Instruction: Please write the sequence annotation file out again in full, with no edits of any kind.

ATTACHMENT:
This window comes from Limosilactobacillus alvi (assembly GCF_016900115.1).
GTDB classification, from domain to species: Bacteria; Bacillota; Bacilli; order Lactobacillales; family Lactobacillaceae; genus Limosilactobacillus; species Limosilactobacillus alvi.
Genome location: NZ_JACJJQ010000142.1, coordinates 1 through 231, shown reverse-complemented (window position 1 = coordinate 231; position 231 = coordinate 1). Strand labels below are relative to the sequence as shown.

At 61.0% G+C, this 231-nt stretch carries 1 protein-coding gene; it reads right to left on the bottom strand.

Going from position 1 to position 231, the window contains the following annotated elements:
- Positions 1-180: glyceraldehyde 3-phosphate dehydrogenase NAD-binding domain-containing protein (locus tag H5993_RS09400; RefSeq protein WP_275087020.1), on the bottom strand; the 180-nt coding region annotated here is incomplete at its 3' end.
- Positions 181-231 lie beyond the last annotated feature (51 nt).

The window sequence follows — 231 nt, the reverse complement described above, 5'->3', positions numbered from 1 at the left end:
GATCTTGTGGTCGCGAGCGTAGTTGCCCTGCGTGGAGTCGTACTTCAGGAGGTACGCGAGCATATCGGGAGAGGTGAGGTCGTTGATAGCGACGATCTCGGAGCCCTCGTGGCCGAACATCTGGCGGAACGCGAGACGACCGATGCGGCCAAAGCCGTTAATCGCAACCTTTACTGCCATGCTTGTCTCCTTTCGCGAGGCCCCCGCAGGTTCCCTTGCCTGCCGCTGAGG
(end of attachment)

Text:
This window comes from Limosilactobacillus alvi (assembly GCF_016900115.1).
GTDB classification, from domain to species: Bacteria; Bacillota; Bacilli; order Lactobacillales; family Lactobacillaceae; genus Limosilactobacillus; species Limosilactobacillus alvi.
Genome location: NZ_JACJJQ010000142.1, coordinates 1 through 231, shown reverse-complemented (window position 1 = coordinate 231; position 231 = coordinate 1). Strand labels below are relative to the sequence as shown.

At 61.0% G+C, this 231-nt stretch carries 1 protein-coding gene; it reads right to left on the bottom strand.

Going from position 1 to position 231, the window contains the following annotated elements:
- Positions 1-180: glyceraldehyde 3-phosphate dehydrogenase NAD-binding domain-containing protein (locus tag H5993_RS09400; RefSeq protein WP_275087020.1), on the bottom strand; the 180-nt coding region annotated here is incomplete at its 3' end.
- Positions 181-231 lie beyond the last annotated feature (51 nt).

The window sequence follows — 231 nt, the reverse complement described above, 5'->3', positions numbered from 1 at the left end:
GATCTTGTGGTCGCGAGCGTAGTTGCCCTGCGTGGAGTCGTACTTCAGGAGGTACGCGAGCATATCGGGAGAGGTGAGGTCGTTGATAGCGACGATCTCGGAGCCCTCGTGGCCGAACATCTGGCGGAACGCGAGACGACCGATGCGGCCAAAGCCGTTAATCGCAACCTTTACTGCCATGCTTGTCTCCTTTCGCGAGGCCCCCGCAGGTTCCCTTGCCTGCCGCTGAGG